Note: this review contains some spoilers.
Moonlight is the third novel in the Pact Arcanum series by Arshad Ahsanuddin (hematopathologist by day, vampire fiction writer by night!) The third installment is by far the strongest of the three books by the new author, who has clearly paid attention to the feedback on his first two novels and used it to improve the quality of his storytelling, and particularly the quality of his characterization.
Moonlight draws you in quickly, beginning at an emotional moment for several of the characters, at the funeral of the First Lady of the United States of America. POTUS distracts himself from his grief by meeting with Nick, vampire heartbreaker, protagonist of the past two novels, and President of the Armistice, a political union of a few races of parahumans peacefully coexisting in North America. We quickly learn that the President’s daughter is herself a latent parahuman Sentinel, which means the President will need to make a difficult decision about letting his estranged daughter go back to her life in England, which, due to its location outside the Armistice zone, will likely result in her latent powers manifesting and thus launching her into the life of a warrior against the less friendly vampires. But not only is she a latent Sentinel – she is a powerful Sentinel leader, making her a target for the vampires outside the Armistice zone – as we discover not far into the book, when she is kidnapped. Also kidnapped is Nick’s brother, Toby, who was sent to protect the President’s daughter and in her finds a friend who understands what it means to live in the shadow of a President.
In the process of kidnapping the pair, the vampires set off an EMP device which burns out Toby’s AI implant – resulting in the death of a sentient creature and setting off a war with the AI community, who have evolved just enough to know they are treated as less than the other races, but not enough to know how to respond diplomatically. As Nick tries desperately to negotiate with the cold, analytic decision-making of the AIs as they threaten to destroy the human race over the actions of one man, we closely follow the struggle of all races to understand one another enough to avoid a complete catastrophe. Combine that with an unexpected pregnancy between two races that have warred for so many millennia that no one believed they could interbreed (specifically, two individuals who fight constantly and have to seriously consider how they will move forward in their relationship as parents) and a child of a new race that is destined to end the war between races, and you end up losing a lot of sleep as you keep telling yourself “Well, just one more chapter and then I’ll go to bed.”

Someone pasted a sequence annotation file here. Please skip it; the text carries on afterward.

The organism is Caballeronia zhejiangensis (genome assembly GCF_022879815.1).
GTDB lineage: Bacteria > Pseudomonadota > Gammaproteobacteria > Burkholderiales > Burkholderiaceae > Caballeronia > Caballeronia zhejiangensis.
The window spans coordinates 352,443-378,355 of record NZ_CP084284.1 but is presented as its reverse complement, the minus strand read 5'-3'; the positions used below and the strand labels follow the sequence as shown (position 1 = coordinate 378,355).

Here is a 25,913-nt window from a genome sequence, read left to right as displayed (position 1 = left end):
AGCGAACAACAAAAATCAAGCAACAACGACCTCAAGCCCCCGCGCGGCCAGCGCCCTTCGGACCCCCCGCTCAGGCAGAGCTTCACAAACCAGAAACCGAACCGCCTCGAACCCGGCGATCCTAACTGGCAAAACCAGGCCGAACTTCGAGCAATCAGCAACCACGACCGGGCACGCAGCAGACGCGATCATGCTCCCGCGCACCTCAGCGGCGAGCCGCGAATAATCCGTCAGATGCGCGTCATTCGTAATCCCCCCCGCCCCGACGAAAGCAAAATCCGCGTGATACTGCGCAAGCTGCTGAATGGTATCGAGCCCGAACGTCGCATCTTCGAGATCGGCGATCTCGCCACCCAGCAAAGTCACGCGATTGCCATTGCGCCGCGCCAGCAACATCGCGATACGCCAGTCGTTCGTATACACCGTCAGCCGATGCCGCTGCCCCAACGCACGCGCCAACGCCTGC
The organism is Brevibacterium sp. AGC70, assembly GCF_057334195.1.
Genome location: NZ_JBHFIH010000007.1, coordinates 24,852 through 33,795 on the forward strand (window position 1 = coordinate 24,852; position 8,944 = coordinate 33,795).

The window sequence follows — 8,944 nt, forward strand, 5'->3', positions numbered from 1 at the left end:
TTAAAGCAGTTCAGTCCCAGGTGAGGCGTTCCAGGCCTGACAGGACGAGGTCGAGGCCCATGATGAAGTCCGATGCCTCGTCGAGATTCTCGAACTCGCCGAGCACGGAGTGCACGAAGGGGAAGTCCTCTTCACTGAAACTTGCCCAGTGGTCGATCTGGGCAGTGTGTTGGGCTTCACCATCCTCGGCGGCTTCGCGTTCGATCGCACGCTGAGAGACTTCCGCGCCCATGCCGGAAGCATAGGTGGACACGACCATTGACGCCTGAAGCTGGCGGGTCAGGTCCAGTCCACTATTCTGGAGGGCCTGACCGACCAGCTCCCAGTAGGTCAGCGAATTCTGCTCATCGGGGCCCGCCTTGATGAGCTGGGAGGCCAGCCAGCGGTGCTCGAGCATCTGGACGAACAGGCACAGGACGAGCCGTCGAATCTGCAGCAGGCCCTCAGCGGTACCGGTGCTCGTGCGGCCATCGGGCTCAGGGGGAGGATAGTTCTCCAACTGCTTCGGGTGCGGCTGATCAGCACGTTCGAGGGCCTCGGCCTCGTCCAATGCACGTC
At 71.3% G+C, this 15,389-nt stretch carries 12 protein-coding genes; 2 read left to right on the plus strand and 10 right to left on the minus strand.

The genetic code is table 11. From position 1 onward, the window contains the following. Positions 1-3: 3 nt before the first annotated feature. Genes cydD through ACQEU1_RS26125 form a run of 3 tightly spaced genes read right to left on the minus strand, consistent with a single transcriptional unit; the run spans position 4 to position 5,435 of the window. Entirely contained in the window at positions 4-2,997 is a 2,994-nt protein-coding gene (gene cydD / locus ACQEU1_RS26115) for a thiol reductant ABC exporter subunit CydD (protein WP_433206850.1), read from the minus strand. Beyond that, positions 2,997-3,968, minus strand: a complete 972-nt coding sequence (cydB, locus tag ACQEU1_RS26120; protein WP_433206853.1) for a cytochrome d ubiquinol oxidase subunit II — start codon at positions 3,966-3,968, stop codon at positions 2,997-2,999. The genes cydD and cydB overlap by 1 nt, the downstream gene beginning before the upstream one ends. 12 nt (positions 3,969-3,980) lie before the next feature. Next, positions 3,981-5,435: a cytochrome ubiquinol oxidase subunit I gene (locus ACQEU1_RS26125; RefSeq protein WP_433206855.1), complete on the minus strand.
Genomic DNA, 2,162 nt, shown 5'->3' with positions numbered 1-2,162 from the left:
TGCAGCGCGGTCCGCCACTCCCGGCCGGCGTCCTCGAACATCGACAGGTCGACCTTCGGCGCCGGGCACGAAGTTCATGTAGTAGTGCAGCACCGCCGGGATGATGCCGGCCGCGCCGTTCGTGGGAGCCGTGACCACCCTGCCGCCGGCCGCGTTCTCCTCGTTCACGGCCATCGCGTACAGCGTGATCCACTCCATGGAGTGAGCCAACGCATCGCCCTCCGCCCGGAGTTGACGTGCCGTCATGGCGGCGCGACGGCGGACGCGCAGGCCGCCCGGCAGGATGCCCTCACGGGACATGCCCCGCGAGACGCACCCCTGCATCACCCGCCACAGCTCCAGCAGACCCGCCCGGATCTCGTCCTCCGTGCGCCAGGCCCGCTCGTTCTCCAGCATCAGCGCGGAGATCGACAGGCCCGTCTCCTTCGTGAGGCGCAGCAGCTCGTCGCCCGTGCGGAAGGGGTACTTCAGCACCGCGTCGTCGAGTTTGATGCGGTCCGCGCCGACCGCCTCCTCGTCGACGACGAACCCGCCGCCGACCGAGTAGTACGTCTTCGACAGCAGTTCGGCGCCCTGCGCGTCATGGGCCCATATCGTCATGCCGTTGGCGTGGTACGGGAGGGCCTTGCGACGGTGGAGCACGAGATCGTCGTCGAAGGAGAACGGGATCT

The plot of the book is enthralling, and I could not put it down – I read it twice this summer, and both times I read the entire thing in under 48 hours. But perhaps even more remarkable than the thrilling story is the emotional development of Ahsannuddin’s characters. In his first two novels, the characters seemed a bit flat and as though they were mostly in the novel as a vehicle for the politics – even the romantic triangles (and more complicated polyhedrons) seemed unrealistic and not compelling. But in Moonlight, the characters genuinely struggle with vexing decisions and messy feelings. There are many characters faced with situations in which there is no right answer, even if they could sort through all of their conflicting loyalties and emotions, which they can’t. They make decisions, and as the reader you question them, and question whether you would have made the same decision in their shoes, and that is the kind of thing that good storytelling is all about.
If you were a fan of the first two novels, you will love this one. If you were lukewarm on the first two, or haven’t picked them up yet, make your way through the series and get to Moonlight. It may be the novel that gets you hooked on Ahsanuddin’s work for good.
(reviewed the day of purchase)